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Present-day orchestral pop may be the last, best fruit of the tree of irony that Oscar Wilde planted over a century ago. Orch pop, as it’s known to Pitchfork readers too young to know all that much about Scott Walker or the Left Banke, is both beloved and played by the kinds of latter-day dandies who prefer art to nature and camp to camping. It’s rock with a dyed carnation in its buttonhole—or, to paraphrase Nick Lowe, it’s pure fop for now people. It also happens to be a surefire way of weeding out friends who lack a sense of humor.

Two up-and-coming bands define the genre’s various states d’art: The Music Lovers, who reside in San Francisco but hail from giddy London, are arch traditionalists, happy to linger in the lavender shadows of Walker, Jacques Brel, and solo-era Morrissey. Montreal’s the Arcade Fire, by contrast, is doing something much more personalized and unconventional.

Music Lovers mastermind and vocalist Matthew Edwards may have gone on record as saying there’s “no irony” on his band’s first full-length, The Words We Say Before We Sleep, but from the album’s opening lines—“The former Miss Ontario retires with the first cigarette of the year”—it hardly sounds as if he were convinced of the importance of being earnest, either. Unapologetic cinéastes, the Lovers (who filched their name from a 1971 Ken Russell flick and the cover art for their first EP from the 1975 Maysles brothers’ documentary Grey Gardens) approach every song as if it’s a motion picture. Though their plots aren’t as hilariously morose as those of the former Smiths frontman, they still know a thing or two about achieving the ideal mixture of wit and woe. “I started out with nothing,” Edwards sings on “Virginia Lights,” “and I’ve still got most of it left.”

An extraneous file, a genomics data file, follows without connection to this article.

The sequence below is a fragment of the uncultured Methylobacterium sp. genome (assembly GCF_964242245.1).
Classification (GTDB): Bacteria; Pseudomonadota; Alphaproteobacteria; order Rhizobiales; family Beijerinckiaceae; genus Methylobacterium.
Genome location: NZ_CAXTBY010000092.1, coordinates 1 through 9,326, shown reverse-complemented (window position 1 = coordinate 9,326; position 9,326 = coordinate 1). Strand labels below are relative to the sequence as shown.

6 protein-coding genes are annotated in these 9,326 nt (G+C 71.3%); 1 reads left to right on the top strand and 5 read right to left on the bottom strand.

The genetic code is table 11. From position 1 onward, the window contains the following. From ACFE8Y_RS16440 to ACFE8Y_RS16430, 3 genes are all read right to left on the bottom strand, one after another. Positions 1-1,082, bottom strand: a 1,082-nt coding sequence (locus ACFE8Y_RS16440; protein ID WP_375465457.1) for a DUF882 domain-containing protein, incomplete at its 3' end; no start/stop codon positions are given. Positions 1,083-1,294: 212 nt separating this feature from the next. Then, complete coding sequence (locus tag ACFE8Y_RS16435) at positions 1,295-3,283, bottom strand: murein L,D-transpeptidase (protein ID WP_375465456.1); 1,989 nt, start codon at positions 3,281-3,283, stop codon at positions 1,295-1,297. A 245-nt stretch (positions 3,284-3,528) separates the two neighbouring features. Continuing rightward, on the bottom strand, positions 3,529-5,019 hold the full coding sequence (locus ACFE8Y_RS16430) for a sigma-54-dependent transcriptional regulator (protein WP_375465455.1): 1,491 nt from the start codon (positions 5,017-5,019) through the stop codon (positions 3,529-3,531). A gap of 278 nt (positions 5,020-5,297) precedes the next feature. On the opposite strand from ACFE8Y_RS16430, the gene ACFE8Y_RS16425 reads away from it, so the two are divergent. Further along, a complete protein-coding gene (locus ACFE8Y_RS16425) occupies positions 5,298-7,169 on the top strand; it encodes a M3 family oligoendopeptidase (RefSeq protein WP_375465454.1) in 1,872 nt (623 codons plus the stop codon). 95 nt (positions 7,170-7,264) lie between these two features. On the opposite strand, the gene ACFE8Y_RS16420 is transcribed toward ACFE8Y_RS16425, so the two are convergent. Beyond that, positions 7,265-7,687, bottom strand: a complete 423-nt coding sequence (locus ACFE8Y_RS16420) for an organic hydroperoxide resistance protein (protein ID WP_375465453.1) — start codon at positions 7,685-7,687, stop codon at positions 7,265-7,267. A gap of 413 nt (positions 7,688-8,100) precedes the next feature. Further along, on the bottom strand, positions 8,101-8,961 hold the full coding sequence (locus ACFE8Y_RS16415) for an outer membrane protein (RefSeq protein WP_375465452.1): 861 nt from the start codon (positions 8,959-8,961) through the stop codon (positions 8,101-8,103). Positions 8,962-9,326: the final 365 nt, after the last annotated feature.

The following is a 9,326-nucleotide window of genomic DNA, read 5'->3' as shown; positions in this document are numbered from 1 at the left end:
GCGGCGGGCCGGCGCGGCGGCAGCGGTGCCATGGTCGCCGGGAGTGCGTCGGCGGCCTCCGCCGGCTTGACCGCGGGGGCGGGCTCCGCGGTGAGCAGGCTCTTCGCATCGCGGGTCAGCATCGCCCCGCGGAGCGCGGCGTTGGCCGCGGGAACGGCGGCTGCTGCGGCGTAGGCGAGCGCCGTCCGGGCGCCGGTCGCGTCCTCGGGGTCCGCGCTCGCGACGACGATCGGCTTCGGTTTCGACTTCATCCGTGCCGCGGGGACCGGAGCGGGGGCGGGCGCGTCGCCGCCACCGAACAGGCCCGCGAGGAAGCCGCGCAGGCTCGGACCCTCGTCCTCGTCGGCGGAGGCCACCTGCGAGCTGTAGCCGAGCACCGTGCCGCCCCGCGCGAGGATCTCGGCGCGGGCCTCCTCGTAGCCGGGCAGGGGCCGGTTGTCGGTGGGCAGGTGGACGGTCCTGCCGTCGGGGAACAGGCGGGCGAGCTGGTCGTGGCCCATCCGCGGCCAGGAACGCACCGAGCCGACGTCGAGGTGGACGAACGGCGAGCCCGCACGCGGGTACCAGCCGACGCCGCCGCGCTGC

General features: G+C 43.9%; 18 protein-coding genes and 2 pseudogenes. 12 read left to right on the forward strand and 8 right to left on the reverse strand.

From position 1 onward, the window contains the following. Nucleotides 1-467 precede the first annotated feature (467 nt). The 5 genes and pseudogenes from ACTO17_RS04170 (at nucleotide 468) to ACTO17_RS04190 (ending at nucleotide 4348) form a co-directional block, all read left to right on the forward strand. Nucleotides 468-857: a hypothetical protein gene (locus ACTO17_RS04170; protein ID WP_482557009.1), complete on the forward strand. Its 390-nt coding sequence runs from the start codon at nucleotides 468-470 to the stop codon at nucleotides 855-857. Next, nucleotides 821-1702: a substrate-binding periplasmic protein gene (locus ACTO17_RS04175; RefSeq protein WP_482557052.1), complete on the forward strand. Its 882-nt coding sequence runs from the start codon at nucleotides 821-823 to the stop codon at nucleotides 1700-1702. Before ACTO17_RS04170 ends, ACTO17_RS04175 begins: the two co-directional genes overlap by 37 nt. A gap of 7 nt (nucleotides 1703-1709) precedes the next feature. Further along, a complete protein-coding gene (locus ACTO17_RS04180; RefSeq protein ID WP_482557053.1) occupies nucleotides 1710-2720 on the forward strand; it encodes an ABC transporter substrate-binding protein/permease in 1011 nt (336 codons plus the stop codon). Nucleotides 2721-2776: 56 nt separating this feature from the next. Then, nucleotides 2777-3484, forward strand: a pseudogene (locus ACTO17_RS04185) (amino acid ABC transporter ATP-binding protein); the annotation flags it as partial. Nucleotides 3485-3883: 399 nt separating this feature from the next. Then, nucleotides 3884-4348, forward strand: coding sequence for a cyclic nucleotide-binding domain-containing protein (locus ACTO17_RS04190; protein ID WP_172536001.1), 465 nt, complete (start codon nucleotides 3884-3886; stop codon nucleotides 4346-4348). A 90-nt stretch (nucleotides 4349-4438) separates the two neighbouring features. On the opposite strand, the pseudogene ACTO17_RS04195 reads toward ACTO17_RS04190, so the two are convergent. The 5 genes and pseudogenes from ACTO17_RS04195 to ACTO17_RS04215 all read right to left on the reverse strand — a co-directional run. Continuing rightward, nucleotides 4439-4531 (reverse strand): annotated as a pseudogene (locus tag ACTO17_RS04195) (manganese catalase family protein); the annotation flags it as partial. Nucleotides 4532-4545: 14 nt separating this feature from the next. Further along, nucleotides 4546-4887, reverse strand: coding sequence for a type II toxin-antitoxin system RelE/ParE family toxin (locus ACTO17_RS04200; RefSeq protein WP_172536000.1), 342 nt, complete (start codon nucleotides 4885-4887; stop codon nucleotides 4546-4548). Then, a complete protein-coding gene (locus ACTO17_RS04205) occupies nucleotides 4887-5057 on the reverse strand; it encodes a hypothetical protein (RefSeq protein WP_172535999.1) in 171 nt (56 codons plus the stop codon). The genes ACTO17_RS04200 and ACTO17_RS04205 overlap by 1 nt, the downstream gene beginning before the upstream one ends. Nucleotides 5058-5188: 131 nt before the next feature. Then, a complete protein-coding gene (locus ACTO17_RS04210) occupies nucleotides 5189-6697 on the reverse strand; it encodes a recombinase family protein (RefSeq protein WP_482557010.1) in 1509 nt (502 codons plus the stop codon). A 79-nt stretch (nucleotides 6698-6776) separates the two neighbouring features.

Opener “The Former Miss Ontario” is an utterly fabulous foray into Las Vegas neon and glitz, and perhaps the finest trope about Sin City since Mark Eitzel invoked Johnny Mathis. You’re swept into an elegant ballroom of sound from vibes and strings; there Edwards name-drops French composer and jazz pianist Michel Legrand and in general does his best Wayne Newton against a shimmering brass backdrop. Almost as good is “This World vs. the Next World (Revisited),” a reprise from that first EP, Cheap Songs Tell the Truth, in which our man plights his “troth to the underground” and announces his intention to turn “all the kids on to the San Francisco sound.” It’s unlikely he’s talking about the Grateful Dead, however: Mickey Hart surely never conjured a Europop beat this slinky-smooth.